Association Between Neonatal Intensive Care Unit Type and Quality of Care in Moderate and Late Preterm Infants.
Year of Publication
IMPORTANCE: A higher level of care improves outcomes in extremely and very preterm infants, yet the impact of neonatal intensive care unit (NICU) level on moderate and late preterm (MLP) care quality is unknown.
OBJECTIVE: To examine the association between NICU type and care quality in MLP (30-36 weeks' gestation) and extremely and very preterm (25-29 weeks' gestation) infants.
DESIGN, SETTING, AND PARTICIPANTS: This cohort study was a prospective analysis of 433 814 premature infants born in 465 US hospitals between January 1, 2016, and December 31, 2020, without anomalies and who survived more than 12 hours and were transferred no more than once. Data were from the Vermont Oxford Network all NICU admissions database.
EXPOSURES: NICU types were defined as units with ventilation restrictions without surgery (type A with restrictions, similar to American Academy of Pediatrics [AAP] level 2 NICUs), without surgery (type A) and with surgery not requiring cardiac bypass (type B, similar to AAP level 3 NICUs), and with all surgery (type C, similar to AAP level 4 NICUs).
MAIN OUTCOMES AND MEASURES: The primary outcome was gestational age (GA)-specific composite quality measures using Baby-Measure of Neonatal Intensive Care Outcomes Research (Baby-MONITOR) for extremely and very preterm infants and an adapted MLP quality measure for MLP infants. Secondary outcomes were individual component measures of each scale. Composite scores were standardized observed minus expected scores, adjusted for patient characteristics, averaged, and expressed with a mean of 0 and SD of 1. Between May 2021 and October 2022, Kruskal-Wallis tests were used to compare scores by NICU type.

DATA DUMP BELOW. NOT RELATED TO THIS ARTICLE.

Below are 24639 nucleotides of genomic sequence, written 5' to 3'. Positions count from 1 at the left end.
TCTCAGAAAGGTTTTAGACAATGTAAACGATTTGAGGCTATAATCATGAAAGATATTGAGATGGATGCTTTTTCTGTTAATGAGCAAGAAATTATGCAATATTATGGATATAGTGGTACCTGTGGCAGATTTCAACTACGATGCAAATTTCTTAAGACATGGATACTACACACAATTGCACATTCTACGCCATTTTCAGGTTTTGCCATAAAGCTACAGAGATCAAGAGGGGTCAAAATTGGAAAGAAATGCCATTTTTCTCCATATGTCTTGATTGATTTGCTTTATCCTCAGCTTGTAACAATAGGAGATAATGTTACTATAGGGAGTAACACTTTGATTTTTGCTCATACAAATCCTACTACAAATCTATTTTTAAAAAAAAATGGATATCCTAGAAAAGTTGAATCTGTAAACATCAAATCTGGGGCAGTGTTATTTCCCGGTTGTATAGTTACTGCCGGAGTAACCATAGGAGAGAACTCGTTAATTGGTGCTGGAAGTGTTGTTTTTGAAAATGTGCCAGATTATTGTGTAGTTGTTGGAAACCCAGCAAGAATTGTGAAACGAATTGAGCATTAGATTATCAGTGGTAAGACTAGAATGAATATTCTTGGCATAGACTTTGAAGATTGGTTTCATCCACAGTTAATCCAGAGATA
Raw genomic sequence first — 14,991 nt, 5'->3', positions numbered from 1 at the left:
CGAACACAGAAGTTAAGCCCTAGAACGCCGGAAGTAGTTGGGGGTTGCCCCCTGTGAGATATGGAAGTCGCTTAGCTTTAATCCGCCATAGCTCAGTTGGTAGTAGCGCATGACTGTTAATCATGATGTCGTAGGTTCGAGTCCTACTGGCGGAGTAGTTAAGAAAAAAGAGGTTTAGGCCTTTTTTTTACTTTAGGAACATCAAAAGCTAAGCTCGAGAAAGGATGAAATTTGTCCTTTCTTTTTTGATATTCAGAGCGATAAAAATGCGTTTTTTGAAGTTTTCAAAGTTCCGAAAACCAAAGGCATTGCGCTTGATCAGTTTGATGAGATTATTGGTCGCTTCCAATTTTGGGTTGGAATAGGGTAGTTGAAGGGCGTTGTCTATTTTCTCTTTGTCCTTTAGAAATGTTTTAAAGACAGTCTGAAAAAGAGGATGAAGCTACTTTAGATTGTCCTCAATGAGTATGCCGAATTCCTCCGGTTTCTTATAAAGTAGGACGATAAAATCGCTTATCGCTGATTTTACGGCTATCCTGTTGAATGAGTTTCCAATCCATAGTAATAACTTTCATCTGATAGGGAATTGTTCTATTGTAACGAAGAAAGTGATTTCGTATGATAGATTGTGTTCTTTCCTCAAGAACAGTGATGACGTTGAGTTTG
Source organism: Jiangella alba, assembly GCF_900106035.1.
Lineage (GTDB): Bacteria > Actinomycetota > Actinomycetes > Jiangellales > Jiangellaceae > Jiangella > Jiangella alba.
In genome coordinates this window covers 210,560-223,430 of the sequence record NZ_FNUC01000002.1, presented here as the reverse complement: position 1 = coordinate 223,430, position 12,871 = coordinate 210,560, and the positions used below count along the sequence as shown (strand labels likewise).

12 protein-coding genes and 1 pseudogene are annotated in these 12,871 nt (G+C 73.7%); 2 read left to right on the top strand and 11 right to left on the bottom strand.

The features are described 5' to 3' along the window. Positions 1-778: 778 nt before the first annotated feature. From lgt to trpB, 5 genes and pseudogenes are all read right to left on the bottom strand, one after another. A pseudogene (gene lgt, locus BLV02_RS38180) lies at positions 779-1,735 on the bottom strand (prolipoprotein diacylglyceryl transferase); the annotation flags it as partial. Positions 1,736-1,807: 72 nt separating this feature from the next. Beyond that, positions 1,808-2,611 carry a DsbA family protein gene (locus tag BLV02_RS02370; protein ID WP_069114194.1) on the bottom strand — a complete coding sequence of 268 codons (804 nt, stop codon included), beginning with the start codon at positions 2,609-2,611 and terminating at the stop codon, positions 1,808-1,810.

RESULTS: Among the 376 219 MLP (204 181 [54.3%] male, 172 038 [45.7%] female; mean [SD] GA, 34.2 [1.7] weeks) and 57 595 extremely and very preterm (30 173 [52.4%] male, 27 422 [47.6%] female; mean [SD] GA, 27.7 [1.4] weeks) infants included, 6.6% received care in type A NICUs with restrictions, 29.3% in type A NICUs without restrictions, 39.7% in type B NICUs, and 24.4% in type C NICUs. The MLP infants had lower MLP-QM scores in type C NICUs (median [IQR]: type A with restrictions, 0.4 [-0.1 to 0.8]; type A, 0.4 [-0.4 to 0.9]; type B, 0.1 [-0.7 to 0.7]; type C, -0.7 [-1.6 to 0.4]; P < .001). No significant differences were found in extremely and very preterm Baby-MONITOR scores by NICU type. In type C NICUs, MLP infants had lower scores in no extreme length of stay and change-in-weight z score.
CONCLUSIONS AND RELEVANCE: In this cohort study, composite quality scores were lower for MLP infants in type C NICUs, whereas extremely and very preterm composite quality scores were similar across NICU types. Policies facilitating care for MLP infants at NICUs with less complex subspecialty services may improve care quality delivered to this prevalent, at-risk population.